Thursday, July 31, 2008


Manny is now going to continue Being Manny for the Dodgers. I really don't have anything to say about this. I'm just sad. Nothing against Jason Bay, but I think the deal stinks.

Thanks Manny. Thanks for the rings. Thanks for the dongs. Thanks for the high-fives, the dreadlocks, the antics. Thanks for being a Red Sock.

Wednesday, July 30, 2008

Happily Bonded Bunnies

I haven't said much about the rabbits lately, and that's largely because there really is no news on that front. Juno and Jupiter are very happily bonded, and aside from wishing that Juno would do a better job grooming Jupiter (he looks like a patchwork rabbit, he's shedding so oddly), we're all very pleased. We've dismantled one of the cages, and they now share the same, expanded cage. It's got multiple levels, and I don't really expect Juno will ever venture up to the upper reaches, but Jupiter has been enticed up once with a carrot, and I expect he will soon find those upper platforms to be his own spot when they are in their house. Right now, they generally aren't in their house much, so there's been no need. They have the run of the house these days, but we are going out of town next week, and they will be going to stay with our good friends (and fellow bunny parents) Angela and Zach in Brooklyn, where they will be expected to spend a great deal more time in their house, or in a pen attached to their house.

Here's a bit of video of them sharing a carrot. Now that's love! The quality of the video is pretty bad, having been taken in low light with our older camera, but it's still pretty cute.

They have both staked out places in the apartment that are their own territory, though they share the rug in the living room, and spend most of their time there sprawled out next to each other. Juno is a kitchen and bathroom bunny and spends her alone time either on the rug in front of the sink, or halfway in the doorway of the bathroom. I understand the current attraction of the tile floor in the bathroom, as it's been quite warm of late and we don't use the air conditioning at all, but we do have to warn overnight guests not to step on her if they need to use the facilities at night! Jupiter owns the couch. He likes to perch on the back of the couch, especially if Dave is watching TV. Honestly, Jupiter seems more and more catlike the better we get to know him. Both rabbits have really settled in and are much more comfortable with us, with each other, and even with guests who come in for the evening or for a few days. Juno won't do her full-on "dead bunny pose" when there are guests, but Jupiter is perfectly happy to hop right up on the couch or the red chair with them, startling them just as much as he does Dave!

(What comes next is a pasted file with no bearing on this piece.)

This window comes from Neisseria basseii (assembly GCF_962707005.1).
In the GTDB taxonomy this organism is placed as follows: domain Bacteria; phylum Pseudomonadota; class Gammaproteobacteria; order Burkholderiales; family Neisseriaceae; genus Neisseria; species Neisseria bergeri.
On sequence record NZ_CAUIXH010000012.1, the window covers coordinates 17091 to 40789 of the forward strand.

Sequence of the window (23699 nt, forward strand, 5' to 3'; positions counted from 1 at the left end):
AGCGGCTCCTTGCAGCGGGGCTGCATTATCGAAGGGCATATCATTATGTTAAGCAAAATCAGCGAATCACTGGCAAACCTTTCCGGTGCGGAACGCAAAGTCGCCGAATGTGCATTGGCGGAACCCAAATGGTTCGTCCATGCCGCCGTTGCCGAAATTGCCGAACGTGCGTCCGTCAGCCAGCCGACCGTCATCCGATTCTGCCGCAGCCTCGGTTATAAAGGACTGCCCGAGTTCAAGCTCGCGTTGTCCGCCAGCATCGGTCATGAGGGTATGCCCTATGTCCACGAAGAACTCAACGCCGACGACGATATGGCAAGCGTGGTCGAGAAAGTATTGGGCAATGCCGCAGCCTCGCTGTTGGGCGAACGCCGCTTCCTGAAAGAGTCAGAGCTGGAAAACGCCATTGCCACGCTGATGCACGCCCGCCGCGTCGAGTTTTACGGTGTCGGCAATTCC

Tuesday, July 29, 2008

Help me Manny Being Manny. You're my only hope!

I was going to weigh in on all the Manny kerfuffle over the past few days, but honestly, my imaginary friend Jere pretty much covered it over at his blog in, "Red Sox Fan meets Voyce O'Reisen".

It's a funny read, even if you don't really care about Manny and his relationship with the Red Sox.

Speaking of Jere, I've just had the pleasure of reading a review copy of his soon-to-be-released novel, "Dirty Water: A Red Sox Mystery", co-written with his mum, and I'll be posting a proper review soon. If you want to take my word for it though, go ahead and pre-order it. It's due out September 1, which is sort of a bummer, as it would be a perfect read for that last weekend of summer.

Tip of the hat to Ish for the exceptionally dorky title. Love. Much love.

Monday, July 28, 2008

Blast from the Past

I saw this lying on the sidewalk at 120th and Claremont Ave last week when I was walking back to the van from Columbia. Even years later, the logo jumped out at me. Not terribly useful there, I don't think.

I haven't even been to Busch Gardens in at least five years, and it's been more than ten since I worked there, but it still bubbles up to the top of my mind from time to time. I was playing Mario Kart Wii the other day, for example, and there was a level that, for some reason, I felt should be in the park in New France. Maybe it looked like a Nintendo stylized log flume. Beats me.

Sunday, July 27, 2008

SAT prep suggestion

I dislike commercials. One thing you will never see me doing with my blog is taking Google up on their AdSense offer. No ads here, thank-you-very-much.

That said, the ads on ESPN tonight during this baseball game are irritating me more than average. There's this one ad that they keep cutting off (they've done it three times so far), not that I mind not seeing it - it looks particularly annoying - but it's weird that they keep cuing up that ad and then cutting it off at the same point. I suspect that it's an ad that can't afford Sunday Night Baseball, but is still stuck in the queue from whatever was on earlier.